Many studies reported discrepant white matter diffusivity in mTBI, increased, reduced, or unchanged. One of major factors was the unequal scanning time after mTBI. Recently, traumatic axonal injury (TAI) has been suggested encompassing not only the primary axonal damage specifically caused by shear/strain injury but also secondary alterations of white matter such as metabolic, hypoxic, and microvascular damage or excitotoxicity [17]. Moreover, axonal pathology is more pronounced in the acute phase of injury [18]. In the current study, we aimed to investigate the symptomatic TBI during the acute period after postinjury period that helped us to draw original patterns of TBI damage, which we can use as the baseline of longitudinal study to observe the recovery and/or deterioration of traumatic axonal injury.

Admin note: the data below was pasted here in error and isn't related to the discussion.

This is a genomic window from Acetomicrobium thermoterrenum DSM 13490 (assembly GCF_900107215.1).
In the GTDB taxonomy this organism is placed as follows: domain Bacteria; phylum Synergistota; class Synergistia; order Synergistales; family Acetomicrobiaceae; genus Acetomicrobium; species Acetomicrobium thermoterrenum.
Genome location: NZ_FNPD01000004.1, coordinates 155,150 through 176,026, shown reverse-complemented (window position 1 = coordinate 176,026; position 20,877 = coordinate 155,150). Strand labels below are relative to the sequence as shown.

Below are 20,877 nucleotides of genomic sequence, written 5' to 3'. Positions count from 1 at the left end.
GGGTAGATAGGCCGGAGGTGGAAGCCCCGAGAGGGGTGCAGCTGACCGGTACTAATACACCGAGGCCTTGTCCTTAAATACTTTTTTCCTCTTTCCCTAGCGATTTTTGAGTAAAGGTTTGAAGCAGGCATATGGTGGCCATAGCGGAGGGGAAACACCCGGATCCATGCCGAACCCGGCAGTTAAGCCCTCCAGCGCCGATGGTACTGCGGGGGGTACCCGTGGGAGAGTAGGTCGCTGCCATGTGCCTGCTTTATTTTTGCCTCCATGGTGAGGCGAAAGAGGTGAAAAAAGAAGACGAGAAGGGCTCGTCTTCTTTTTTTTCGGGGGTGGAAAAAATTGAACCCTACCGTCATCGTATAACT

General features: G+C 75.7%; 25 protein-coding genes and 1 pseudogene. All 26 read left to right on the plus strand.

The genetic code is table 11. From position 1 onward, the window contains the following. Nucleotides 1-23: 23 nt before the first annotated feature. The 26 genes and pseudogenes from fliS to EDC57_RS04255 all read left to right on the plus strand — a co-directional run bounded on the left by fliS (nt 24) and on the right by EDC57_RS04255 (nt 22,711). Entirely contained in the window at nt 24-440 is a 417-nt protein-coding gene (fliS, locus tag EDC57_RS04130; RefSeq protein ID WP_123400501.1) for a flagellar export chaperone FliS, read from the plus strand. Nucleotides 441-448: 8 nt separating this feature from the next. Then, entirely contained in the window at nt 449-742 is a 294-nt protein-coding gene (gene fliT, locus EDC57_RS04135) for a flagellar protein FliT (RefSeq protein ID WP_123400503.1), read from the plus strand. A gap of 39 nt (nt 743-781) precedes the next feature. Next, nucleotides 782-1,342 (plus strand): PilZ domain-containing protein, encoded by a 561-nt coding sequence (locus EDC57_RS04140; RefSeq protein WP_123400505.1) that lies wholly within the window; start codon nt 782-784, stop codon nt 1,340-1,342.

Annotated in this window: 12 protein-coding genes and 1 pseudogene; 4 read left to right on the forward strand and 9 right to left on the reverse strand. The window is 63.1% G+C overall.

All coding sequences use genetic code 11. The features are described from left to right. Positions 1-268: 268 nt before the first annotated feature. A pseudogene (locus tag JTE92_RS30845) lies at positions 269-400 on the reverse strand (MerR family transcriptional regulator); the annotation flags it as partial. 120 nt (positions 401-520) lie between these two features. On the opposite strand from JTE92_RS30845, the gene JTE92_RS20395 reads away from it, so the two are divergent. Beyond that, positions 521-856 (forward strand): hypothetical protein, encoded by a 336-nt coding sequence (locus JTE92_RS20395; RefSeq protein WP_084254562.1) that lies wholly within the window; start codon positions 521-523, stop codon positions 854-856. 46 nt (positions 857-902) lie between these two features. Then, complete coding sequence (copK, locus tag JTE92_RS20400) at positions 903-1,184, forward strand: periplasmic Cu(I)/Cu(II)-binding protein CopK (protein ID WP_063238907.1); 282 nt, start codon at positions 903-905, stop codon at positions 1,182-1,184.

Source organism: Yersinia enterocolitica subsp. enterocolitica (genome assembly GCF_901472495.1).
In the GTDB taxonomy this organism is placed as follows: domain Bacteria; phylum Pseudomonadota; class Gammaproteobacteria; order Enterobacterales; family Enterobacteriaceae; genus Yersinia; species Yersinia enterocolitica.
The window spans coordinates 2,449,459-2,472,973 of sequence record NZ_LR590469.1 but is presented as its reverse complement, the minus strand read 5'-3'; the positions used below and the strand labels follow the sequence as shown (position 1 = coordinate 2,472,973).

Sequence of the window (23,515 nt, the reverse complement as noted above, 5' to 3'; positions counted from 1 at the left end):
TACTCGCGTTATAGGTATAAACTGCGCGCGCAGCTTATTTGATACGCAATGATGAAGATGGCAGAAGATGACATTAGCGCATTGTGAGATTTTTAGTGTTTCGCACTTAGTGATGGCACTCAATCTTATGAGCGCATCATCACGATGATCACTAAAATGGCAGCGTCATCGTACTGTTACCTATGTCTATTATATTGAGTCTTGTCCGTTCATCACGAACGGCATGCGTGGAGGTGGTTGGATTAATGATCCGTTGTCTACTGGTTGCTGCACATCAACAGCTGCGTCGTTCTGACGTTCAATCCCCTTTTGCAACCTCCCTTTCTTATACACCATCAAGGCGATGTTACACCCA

Standard DTI analysis consisted of the placement of regions of interest, the tract-based spatial statistics. The former is restricted to assessment of the a priori defined regions, and only a small amount of the total white matter is usually investigated [9]. The latter allows the voxelwise assessment of all parts of large white matter tracts in an automated way [19], providing whole-brain voxelwise measures. It was clear that traumatic brain injury produced a complex pattern of diffuse axonal injury at wide range of brain regions and so it was hard to define regions with a priori information.